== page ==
Open

Coming up

Don't miss

Replay


LATEST SHOWS

AFRICA NEWS

Ebola virus: US to send 3,000 troops to West Africa

Read more

AFRICA NEWS

Nigeria attack: Bomb blast in college in Kano

Read more

AFRICA NEWS

Ebola: Lockdown brings Sierra Leone capital to a halt

Read more

MEDIAWATCH

Sarkozy's political comeback: did he ever leave?

Read more

DEBATE

The World This Week

Read more

FRANCE IN FOCUS

Travel chaos: Air France pilots take industrial action

Read more

THE BUSINESS INTERVIEW

Christian Kastrop, Director of Policy Studies, OECD

Read more

AFRICA NEWS

Ebola: UN Security Council unanimously passes resolution

Read more

ENCORE!

Author Kiran Desai on early success and the Booker Prize

Read more

An in-depth report by our senior reporters and team of correspondents from around the world. Every Saturday at 8.40 pm Paris time.

REPORTERS

REPORTERS

Latest update : 2011-02-18

Ivory Coast: when politics leads to paralysis

The political deadlock in Ivory Coast and ensuing sanctions have plunged the country into an unprecedented economic crisis, bringing unemployment, fuel shortages and dwindling supplies of everyday essentials. The crisis is a growing burden on the daily lives of Ivorians, who are the primary victims of the situation.

The post-election crisis in Ivory Coast has dragged on now for more than two months. Both the outgoing leader Laurent Gbagbo and opposition leader Alassane Ouattara have been sworn in as president, and they and their supporters remain in political deadlock. During the crisis, much has been said of the country’s two governments, but what has life been like for the Ivorian people? How are they coping in these unprecedented circumstances? There are growing signs that the economy is suffering, and that everyday life is becoming increasingly strained.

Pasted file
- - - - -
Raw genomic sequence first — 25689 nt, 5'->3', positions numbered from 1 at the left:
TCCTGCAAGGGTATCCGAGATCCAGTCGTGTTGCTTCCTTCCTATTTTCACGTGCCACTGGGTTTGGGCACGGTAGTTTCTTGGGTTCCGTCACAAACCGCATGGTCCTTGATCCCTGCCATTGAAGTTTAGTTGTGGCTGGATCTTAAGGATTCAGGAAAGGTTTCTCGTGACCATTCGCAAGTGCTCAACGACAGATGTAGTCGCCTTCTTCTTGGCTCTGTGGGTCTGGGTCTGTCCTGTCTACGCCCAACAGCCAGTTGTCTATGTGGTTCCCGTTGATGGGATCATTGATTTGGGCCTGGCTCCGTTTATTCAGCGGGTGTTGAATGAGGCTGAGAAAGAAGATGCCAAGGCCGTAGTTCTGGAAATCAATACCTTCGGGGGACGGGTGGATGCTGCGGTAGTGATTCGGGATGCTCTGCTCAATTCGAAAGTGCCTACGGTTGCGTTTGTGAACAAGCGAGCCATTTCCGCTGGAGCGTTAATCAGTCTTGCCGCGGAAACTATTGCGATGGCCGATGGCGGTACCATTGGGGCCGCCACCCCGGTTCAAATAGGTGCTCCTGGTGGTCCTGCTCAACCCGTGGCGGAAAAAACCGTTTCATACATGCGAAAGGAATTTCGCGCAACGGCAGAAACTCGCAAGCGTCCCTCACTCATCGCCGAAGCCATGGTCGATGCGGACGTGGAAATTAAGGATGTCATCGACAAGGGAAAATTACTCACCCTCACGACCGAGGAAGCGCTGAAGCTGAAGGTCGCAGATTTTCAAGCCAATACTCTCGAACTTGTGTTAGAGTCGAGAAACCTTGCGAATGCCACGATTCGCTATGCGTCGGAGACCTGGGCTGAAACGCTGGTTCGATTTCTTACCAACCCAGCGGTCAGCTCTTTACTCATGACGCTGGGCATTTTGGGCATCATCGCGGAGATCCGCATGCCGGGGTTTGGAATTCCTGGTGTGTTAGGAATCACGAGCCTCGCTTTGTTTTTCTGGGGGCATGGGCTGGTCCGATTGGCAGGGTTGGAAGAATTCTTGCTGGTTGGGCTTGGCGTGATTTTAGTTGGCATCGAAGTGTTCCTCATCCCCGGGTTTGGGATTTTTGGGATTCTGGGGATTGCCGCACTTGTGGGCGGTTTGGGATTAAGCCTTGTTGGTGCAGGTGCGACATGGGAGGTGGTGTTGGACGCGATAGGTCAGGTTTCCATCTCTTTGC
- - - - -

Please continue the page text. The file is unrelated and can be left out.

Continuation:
Our reporters visited different areas of Ivory Coast’s main city Abidjan, to witness everyday life and how it has changed. Some people, especially in pro-Ouattara areas, say they are living in constant fear. Under nightly curfews, they erect barricades, afraid that militias will enter. Other citizens say that the cost of living has shot up since the political crisis, and that they’re now only eating one meal per day. And businesses are warning of mounting logistical and cash flow problems, which for them spell danger ahead.

By Willy BRACCIANO , Catherine NORRIS TRENT

COMMENT(S)

Archives

2014-09-19 Algeria

From Sarajevo to Guantanamo, the journey of the Algerian Six

The day after the 9/11 attacks, six Algerian nationals were arrested in Bosnia-Herzegovina. They were accused of being terrorists and plotting fresh attacks against the United...

Read more

2014-09-12 referendum

Scotland: On the path to independence?

On September 18, Scotland votes in a referendum on independence from the United Kingdom. A "Yes" at the ballot box would mean the end of a union that’s lasted over 300 years and...

Read more

2014-09-05 Iraq

Kurdish fighters on the front line against IS militants

Even as Western powers struggle to put together a coalition to tackle the self-proclaimed Islamic State (IS or ISIS), Kurdish fighters in northern Iraq have been battling for...

Read more

2013-05-03 Pakistan

Pakistan: Imran Khan, from the cricket field to politics

When Pakistanis go to the polls to choose a new prime minister on May 11th, one candidate could seriously shake up the race. Cricketer-turned-politician Imran Khan, who led the...

Read more

2014-08-08 WWI centenary

WWI: The Somme, Land of Remembrance

Every year in France, more than 200,000 visitors walk across the battlefields of the Somme. They come from Great Britain, Canada or even from Australia and New Zealand with one...

Read more